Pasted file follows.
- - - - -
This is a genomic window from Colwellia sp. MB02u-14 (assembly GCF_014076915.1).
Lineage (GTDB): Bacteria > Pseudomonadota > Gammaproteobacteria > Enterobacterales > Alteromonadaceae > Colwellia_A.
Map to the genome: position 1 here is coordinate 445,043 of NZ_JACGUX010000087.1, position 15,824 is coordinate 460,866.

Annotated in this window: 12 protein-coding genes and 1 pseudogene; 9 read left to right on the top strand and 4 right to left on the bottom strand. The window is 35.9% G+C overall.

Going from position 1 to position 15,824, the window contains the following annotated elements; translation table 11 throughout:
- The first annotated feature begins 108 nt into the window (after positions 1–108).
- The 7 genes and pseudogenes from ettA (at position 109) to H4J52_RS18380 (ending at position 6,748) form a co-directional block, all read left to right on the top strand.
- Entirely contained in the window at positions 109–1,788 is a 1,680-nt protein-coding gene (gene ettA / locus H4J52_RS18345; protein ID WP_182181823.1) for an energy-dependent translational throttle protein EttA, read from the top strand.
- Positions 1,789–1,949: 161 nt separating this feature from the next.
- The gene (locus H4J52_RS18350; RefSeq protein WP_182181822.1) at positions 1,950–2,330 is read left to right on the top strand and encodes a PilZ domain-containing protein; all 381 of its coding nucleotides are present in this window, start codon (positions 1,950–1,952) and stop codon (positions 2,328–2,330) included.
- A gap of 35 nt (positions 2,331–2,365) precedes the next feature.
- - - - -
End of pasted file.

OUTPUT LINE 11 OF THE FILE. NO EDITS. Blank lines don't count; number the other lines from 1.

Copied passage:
- A gap of 35 nt (positions 2,331–2,365) precedes the next feature.